From here we suspended the rig and started attaching the legs and testing the joints. Once they were in place PEX was bent and lashed to the frame start making ribs (note: there were more ribs used than shown in the pictures here)

 

 

By this point my pup Sadie is not impressed, but she enjoys the mess I am making.

 

After this muslin was wrapped around the skeleton and sealed to it with spray adhesive. Lots of spray adhesive.

 

 

 

 

 

 

 

 

Now it was time to make the head. This part was relatively old fashioned. Standard open cell foam. Using a Sharpie I drew out a shape I wanted. With a razor I cut the general shape I wanted and then used thick shop shears to start snipping at the details in an effort to sculpt it the way I wanted. I often pinch and rip out foam for fine details.

By this point my pup Oona is not interested, but she is enjoying the mess I am making.

Using a hot glue gun I start gluing not only the spikes/spines onto the Horror but muscle groups. The difference is that the spikes will stick up through Janet’s skin, the muscles will be covered by her skin to give her a really organic look and feel.

 

 

 

 

 

The skin we chose was a thin shipping padding you would wrap around breakable items. While this material gave it just the perfect texture for its skin when painted it disintegrated in high heat and resisted spray adhesive. So small tape patches had to be used. With her debut event over we will likely reskin her with thin upholstery foam for a better look and construction. We did buy black feathers to add at the joints and other key places… but I was exhausted and forgot to add them.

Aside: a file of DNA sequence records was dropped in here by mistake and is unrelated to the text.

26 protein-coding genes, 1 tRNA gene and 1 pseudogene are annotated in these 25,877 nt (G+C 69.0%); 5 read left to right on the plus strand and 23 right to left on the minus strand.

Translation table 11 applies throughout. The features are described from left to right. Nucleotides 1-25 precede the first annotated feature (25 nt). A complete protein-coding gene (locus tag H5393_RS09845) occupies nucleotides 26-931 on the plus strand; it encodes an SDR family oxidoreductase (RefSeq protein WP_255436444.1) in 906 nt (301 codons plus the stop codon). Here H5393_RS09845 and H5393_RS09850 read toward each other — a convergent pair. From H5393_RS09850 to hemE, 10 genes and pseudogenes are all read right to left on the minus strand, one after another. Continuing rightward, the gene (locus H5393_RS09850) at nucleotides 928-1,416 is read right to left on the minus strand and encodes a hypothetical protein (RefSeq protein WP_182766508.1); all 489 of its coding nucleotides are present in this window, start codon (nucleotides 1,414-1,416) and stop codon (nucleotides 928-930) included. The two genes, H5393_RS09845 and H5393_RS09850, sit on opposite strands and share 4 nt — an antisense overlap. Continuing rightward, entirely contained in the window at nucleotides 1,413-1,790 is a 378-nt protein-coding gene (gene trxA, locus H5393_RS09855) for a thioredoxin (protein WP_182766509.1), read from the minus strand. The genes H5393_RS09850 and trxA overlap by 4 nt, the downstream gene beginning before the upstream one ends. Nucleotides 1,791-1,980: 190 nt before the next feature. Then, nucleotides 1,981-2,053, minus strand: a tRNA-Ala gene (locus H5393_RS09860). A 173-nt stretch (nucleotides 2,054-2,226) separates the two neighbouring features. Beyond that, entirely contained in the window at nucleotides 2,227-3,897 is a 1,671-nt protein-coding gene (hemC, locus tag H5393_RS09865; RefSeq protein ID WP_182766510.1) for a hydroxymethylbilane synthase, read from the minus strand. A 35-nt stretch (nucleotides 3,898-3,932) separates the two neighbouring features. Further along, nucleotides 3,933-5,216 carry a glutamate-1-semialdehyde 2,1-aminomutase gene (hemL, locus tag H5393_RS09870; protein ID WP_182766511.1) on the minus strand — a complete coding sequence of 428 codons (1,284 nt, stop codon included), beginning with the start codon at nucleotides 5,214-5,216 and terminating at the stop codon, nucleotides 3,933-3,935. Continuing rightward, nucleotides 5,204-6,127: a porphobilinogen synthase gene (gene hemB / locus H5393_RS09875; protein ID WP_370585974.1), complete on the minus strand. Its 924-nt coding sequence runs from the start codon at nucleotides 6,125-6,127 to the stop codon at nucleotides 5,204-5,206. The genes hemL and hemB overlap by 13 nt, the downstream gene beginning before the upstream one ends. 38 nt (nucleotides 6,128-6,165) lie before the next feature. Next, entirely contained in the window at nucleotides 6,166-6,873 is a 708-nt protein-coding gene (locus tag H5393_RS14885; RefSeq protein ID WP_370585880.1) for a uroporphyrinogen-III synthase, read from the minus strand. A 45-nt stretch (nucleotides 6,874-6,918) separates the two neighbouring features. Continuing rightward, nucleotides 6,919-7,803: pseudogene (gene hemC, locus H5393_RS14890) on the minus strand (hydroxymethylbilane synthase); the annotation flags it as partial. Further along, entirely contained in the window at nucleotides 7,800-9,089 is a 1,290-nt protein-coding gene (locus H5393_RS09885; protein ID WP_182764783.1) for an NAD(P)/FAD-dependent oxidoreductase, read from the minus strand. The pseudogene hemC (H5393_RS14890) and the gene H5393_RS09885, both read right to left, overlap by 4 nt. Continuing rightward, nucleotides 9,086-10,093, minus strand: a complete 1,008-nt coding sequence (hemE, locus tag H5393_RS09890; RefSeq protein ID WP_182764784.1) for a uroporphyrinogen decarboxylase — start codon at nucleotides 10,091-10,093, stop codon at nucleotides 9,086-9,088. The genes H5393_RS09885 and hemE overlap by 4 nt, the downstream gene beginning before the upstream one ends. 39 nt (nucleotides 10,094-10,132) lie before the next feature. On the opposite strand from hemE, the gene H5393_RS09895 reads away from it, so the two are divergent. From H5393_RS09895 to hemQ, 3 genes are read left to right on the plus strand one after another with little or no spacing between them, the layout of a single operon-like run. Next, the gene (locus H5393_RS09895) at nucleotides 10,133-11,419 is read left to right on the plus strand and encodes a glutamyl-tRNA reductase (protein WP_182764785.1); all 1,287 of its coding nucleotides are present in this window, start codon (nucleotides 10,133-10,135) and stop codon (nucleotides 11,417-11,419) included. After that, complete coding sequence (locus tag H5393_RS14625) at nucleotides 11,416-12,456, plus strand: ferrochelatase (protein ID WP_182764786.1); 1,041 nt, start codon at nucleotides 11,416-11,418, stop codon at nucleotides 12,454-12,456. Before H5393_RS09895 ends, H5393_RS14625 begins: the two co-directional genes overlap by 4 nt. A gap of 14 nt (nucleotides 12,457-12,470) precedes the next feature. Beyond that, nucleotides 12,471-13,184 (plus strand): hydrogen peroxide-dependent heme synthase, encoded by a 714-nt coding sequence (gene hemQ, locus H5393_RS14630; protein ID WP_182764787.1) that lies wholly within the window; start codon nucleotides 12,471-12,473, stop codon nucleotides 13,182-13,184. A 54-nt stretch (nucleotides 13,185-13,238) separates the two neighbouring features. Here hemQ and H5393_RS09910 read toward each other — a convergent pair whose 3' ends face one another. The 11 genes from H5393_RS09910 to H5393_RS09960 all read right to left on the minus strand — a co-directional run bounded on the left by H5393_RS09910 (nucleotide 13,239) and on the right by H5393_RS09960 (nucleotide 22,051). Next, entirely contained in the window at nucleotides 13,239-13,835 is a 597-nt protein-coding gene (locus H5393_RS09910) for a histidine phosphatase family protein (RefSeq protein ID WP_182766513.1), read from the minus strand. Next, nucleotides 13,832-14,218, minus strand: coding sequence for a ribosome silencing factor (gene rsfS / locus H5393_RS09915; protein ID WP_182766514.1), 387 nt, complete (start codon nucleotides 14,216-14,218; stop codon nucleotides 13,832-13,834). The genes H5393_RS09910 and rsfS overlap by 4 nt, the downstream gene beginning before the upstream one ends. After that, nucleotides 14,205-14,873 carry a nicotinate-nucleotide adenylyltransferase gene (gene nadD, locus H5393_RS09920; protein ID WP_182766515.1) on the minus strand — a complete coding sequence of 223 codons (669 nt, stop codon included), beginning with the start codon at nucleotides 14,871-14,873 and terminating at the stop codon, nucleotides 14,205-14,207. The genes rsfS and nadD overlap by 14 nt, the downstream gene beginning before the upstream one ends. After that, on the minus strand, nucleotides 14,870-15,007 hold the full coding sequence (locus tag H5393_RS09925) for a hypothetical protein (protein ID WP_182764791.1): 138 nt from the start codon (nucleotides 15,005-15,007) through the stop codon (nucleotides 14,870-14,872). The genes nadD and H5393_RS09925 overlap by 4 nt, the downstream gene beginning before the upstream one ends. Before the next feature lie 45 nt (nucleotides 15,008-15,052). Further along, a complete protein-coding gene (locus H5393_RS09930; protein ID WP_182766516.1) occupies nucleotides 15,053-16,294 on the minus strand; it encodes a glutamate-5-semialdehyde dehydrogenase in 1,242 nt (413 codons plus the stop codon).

By this point my pup Maddy was bored with me, but she is enjoying the mess I’m making.

After that comes the painting of the foam and the skin. We were going for a green, yellow, white, grey putrid color scheme to make the thing look just horrific and never touched by a drop of sun or vitamin D. Mixing and blending these colors along with black to get some contours in the face gave it real presence.

 

 

 

 

 

We failed to make Janet modular. Something we are going to correct. But there was no time to give her a detachable tail and head. So into the rental van suspension rig you go!

At the end of the day our new girl performed very well. The first two assaults on town in the darkest part of night had the expected results. It waited just at the edge of the shadows to be recognized as some kind of a prop… then rushed headlong into the crowd. Both times there were genuine screams. Players later both complained and raved about future nightmares yet to be had.

By this point my puppy Morla was sick of my S*** and decided to end it once and for all.

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3 thoughts on “How To Hook Horror

  1. Is this for a combat larp? How do you brief players who are going to be fighting the creature? We run into the problem of players not knowing if they should hit the guy in the morph suit or the puppet.

    Reply

    1. It is for a combat LARP. It’s pretty resilient so player’s are free to hit it. We try to build these things to handle combat so there’s no need for briefing.

      Reply

    2. I piloted this monster and due to the light weight but sturdy building materials it wasn’t hard at all to feel the impact on my back when counting hits. It was far more difficult counting with all the shouting as many people wailed on me. 🙂

      Reply